Switching Units From MM to Mils and Other PCB Design Measurement Preferences

Created: August 3, 2018
Updated: December 16, 2020
Image of rulers with both units switching from MM to mil

There was a time when the unit of measurement that a PCB designer utilized was dependent on the side of the world they were currently residing in. Gradually, that began to change as the metric system became the standard unit of measurement. The problem, however, was that many older data sheets and designs still referenced imperial measurements. Designers had to arm themselves with a scratch pad, calculator, and a bottle of aspirin to constantly calculate the conversions between the two.

To our immense relief, CAD programs began to incorporate the ability to switch between units of measurement in their software, thereby eliminating the need for manual conversions. Altium Designer is an excellent example of a PCB design system that allows the user to easily switch from MM to Mils or Mils to MM. This kind of flexibility, along with a host of other system settings and preferences, can save you lots of time and headaches when it comes to working on your PCB designs. Let’s take a quick look at how seamlessly switching between PCB measurement units can save you time.

Switching from MM to Mils in the Schematic

When you first open up Altium Designer, before you even move to the snap grid, you can set up some preferences for working in the schematic. These preferences can be found by clicking on the gear wheel in the upper right corner of the Altium Designer as shown below. You can also access these preferences with a schematic sheet open by going to the “Tools” pulldown menu and selecting “Preferences.”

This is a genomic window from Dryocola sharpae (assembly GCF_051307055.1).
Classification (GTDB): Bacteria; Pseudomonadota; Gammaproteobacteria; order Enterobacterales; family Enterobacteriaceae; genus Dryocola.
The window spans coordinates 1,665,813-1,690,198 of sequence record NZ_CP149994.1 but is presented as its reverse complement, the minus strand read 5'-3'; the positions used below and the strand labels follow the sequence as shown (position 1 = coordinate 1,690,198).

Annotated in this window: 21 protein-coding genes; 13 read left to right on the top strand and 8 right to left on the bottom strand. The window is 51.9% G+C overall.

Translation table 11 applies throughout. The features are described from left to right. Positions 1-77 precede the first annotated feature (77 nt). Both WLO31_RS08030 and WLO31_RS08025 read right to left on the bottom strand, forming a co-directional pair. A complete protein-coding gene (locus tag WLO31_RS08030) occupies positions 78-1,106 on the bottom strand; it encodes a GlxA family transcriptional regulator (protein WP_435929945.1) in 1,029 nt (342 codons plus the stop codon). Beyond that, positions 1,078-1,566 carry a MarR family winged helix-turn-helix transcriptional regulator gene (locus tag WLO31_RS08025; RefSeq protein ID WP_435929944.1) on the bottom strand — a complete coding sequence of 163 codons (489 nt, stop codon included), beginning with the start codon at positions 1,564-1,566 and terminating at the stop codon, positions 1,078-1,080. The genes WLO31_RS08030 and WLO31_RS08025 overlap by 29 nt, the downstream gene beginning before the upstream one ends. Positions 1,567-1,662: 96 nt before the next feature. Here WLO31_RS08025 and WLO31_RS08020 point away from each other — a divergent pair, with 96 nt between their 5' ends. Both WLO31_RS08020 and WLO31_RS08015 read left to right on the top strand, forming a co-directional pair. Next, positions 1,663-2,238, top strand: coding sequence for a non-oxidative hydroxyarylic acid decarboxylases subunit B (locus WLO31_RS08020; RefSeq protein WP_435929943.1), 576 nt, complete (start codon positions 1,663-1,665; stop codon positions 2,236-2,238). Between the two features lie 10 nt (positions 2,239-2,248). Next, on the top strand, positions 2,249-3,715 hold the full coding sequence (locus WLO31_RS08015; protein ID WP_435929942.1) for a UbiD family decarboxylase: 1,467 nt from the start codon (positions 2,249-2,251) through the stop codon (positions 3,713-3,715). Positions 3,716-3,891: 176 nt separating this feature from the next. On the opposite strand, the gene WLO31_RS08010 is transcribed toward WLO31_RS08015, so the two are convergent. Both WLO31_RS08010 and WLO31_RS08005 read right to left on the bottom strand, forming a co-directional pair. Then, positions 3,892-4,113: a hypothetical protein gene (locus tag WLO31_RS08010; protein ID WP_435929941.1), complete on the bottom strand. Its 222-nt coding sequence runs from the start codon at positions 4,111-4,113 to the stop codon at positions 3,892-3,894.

Opening the Preferences dialog in Altium Designer

The preferences dialog box gives you the ability to set up how you want the different tools in Altium Designer to behave when you first open them. In the schematic, you can set up behaviors for just about everything from sheet templates to how it is going to zoom into PCB library components. There are also different settings for PCB measurement units as you can see below.

Three different areas where you can set the units in Altium Design’s schematic preferences

In the picture above, you can see three different areas where you can set unit preferences for a new schematic in Altium Designer. The first is the main units for the schematic, which is found in the “General” settings of the preference dialog. The second allows you to set unit preferences for grids, while the third is for setting the units of your default primitive objects.

You are not restricted to the PCB measurement units that were set up in the preferences when working in a schematic, however. You can easily change units on the fly as you work by using the “Toggle Units” command in the “View” pulldown menu. Look closely at the picture below, and you can see that command in the pulldown menu. Notice that the “U” in “Units” is underlined. This means that you can use this letter in a keystroke combination to toggle the units as well. In this case, the command is in the “View” pulldown, so you would need to use the keystroke combination of “vu” to change the units.

The Toggle Units command in the View pulldown menu

Switching from MM to Mils in Layout